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Child Loss from Dad's Seat

**Please be aware that the content of this piece may be triggering for some individuals.**

October is National Pregnancy and Infant Loss awareness month. At No Ordinary Women, we whole-heartedly believe in the power of learning from and supporting one another through sharing our personal stories, even when those stories are painful to tell, hard to hear, and so much to hold. We most often speak about pregnancy and miscarriage with our sisters in mind. This month we are honoring those women who have suffered immeasurable loss as well as the fathers, partners, and husbands who have experienced all the grief alongside them.

This piece is the first of what we hope are many stories from our brother's perspective.


I never imagined my wife’s trips to the bathroom would be terrifying, but there we were...middle of the night, early in the morning, mid-afternoon, it really didn’t matter. Each trip came with its own bit of terror, and not the kind you can air out for 15 minutes and be done with.

This is how I spent part of May, all of June, and a little of July, and I imagine my wife, Annie, did as well.

After we found out we were pregnant in May, each trip to the bathroom provided the opportunity for heartbreak, a moment in which we could learn that death had won again and our world was again about come to a crashing halt. I don’t know if it’s like this for every pregnant couple, or even every pregnant couple who has experienced a prior loss, but this is our experience and no matter how many times nor how many doctors tell us things are good, the “yeah, buts” always find a way to fan the flame of fear just enough to keep it burning.

Trauma is a beast like that.

It was about this time last year we experienced the loss of a child. A miscarriage is a weird, tragic situation because you’re mourning both the life of your child and also every single hope and dream you had for them. Like, they got none of that. Not even a first blanket. And honestly, there’s no real good answer for the question that looms over your life like a dark cloud – why?

As a society, we don’t really talk about it that much and even when we do, it’s so ingrained in our culture that babies are more a medical situation than a human at that stage, it makes for an awkward conversation at best. I mean, how do you fully express your mourning of your child when you know about half of the folks out here don’t even consider it that? I’m not writing this to make a political point, just trying explain how complicated this all felt to me.

Added to this complexity was the fact that literally no one that I could find was talking about it from the father’s perspective. That’s terribly sad because while in many ways my experience was much the same as my wife’s, in others it was totally different. That’s a big part of why I’m writing this.

We’d gotten pregnant shortly after getting married and were actually set for a cute Halloween-themed announcement that involved Annie dressing as an oven baking a bun and me as a baker. Not going to lie, I’m pretty proud of myself for coming up with that costume idea. We went to the doctor the day before the holiday and were scheduled to see our child’s heart beat for the first time. We were nervous, but more of that excited, I’m-about-to-get-on-a-roller-coaster nervous than that pre-natural-disaster-that’s-going-to-wreck-your-life nervous. We walked into the office, Annie got on that super awkward table with the stirrups, and we kind of kind of smiled at one another as the doctor began poking around.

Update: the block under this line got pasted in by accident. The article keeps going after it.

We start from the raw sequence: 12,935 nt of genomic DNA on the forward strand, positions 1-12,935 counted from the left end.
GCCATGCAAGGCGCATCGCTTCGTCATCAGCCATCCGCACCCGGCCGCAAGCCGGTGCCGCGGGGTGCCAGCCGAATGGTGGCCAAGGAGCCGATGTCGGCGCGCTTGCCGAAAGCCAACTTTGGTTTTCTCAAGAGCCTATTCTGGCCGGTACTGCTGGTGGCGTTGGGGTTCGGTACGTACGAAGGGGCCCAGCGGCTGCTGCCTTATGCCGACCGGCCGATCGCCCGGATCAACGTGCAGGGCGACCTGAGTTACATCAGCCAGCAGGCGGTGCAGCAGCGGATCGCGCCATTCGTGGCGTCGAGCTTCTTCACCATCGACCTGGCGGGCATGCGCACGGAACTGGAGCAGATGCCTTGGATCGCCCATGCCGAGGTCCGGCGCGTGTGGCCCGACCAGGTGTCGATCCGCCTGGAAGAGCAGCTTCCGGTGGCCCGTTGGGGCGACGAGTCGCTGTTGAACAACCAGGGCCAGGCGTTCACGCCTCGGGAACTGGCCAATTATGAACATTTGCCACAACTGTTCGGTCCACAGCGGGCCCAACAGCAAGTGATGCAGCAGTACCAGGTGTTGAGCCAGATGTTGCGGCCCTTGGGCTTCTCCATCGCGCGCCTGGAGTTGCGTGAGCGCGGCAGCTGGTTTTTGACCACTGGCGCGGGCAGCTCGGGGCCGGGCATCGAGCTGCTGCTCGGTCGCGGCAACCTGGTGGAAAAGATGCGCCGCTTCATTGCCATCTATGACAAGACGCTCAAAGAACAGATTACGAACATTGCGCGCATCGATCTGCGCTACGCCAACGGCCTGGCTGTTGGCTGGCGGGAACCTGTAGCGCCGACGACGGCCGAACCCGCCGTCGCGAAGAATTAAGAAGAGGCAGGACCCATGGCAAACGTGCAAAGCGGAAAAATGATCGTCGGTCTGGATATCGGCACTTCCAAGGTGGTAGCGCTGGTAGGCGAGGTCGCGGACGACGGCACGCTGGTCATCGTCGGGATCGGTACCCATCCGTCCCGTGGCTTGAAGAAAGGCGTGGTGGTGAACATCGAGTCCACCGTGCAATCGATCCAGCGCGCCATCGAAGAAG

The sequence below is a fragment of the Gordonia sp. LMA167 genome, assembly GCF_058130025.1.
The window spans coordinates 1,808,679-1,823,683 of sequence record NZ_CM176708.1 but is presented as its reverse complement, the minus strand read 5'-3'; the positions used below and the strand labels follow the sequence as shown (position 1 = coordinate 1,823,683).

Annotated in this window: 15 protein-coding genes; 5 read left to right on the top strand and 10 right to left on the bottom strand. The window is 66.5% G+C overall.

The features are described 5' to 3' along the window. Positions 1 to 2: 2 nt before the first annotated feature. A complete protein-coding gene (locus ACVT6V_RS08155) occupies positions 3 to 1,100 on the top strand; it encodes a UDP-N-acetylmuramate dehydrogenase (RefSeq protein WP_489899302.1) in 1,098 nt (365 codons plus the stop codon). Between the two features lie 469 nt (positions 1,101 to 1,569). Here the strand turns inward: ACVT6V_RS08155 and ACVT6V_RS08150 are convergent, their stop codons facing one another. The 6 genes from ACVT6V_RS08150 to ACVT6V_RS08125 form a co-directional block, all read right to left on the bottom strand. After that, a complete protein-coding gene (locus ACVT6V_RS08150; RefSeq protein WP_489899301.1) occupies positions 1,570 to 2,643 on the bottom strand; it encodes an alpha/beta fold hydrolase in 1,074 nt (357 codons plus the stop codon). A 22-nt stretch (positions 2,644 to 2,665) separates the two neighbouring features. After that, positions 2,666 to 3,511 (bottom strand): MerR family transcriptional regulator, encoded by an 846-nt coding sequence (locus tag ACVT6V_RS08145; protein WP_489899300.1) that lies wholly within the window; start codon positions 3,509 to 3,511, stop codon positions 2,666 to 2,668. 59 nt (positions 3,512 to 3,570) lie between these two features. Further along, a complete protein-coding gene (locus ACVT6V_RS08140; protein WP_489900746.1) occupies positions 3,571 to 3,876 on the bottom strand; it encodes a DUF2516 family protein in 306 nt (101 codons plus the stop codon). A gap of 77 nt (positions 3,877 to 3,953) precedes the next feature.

“I’m sorry. I can’t find a heartbeat.”

Honestly those words didn’t make sense at the time. Like, I heard them, and even understood what each word meant independently, but not combined like that. Surely, there were words missing or out of place, I thought.

But the quick exit of the doctor and the ushering of us to another room with some other folks soon confirmed the reality of the statement.

We had what Annie told me later is commonly called a “missed miscarriage.” Our baby was dead, but his or her body had yet to make its exit. This was apparently what made the situation somewhat tricky because if it didn’t exit soon, surgery could be required, which came with risks including never being able to conceive again. We decided to wait a day or two to see if it would happen naturally before taking meds that would help the process. Yeah, that same medicine you hear about uber “religious” pharmacists occasionally denying folks. It’s couples like us, in moments like that, in which these folks are choosing to take a stand for their God. I’m not sure if it is out of ignorance in medicine or theology, but these folks make their colleagues in both fields look terrible. But I digress.

We got the medicine and waited. Tuesday, we revisited the doctor just to confirm our child was dead and the day passed with no signs of the actual miscarriage happening. Annie took the medicine the next morning and a few hours later, it did its job. There was pain. There were tears. And then then there was Thursday, when we went back to the doctor yet again, this time to ensure everything had passed. Needless to say, by Friday we were both exhausted, Annie from grief and me from the anxiety of trying to hold everything together and remain as positive as possible for her. Faking positivity is the worst, especially for someone like me who is more of a natural downer than upper.

That’s the part no one talks about. As her husband and our child’s father, not only was I mourning a loss, I was at the same time tasked with care taking of a person in the midst of a traumatic medical crisis. And on top of being physically ill, she felt like she was broken and there was absolutely no way I could convince her otherwise. I could only sit with her in the brokenness and attempt to keep all the things done, so she could have the time she needed to heal.

Of course, at this time I was also playing the PR role, fielding calls and texts from family and friends asking how she was doing. Truth be told, answering questions like that in the midst of struggling with the situation yourself sucks. It felt kind of like our house burned down and everyone forgot I lived there too.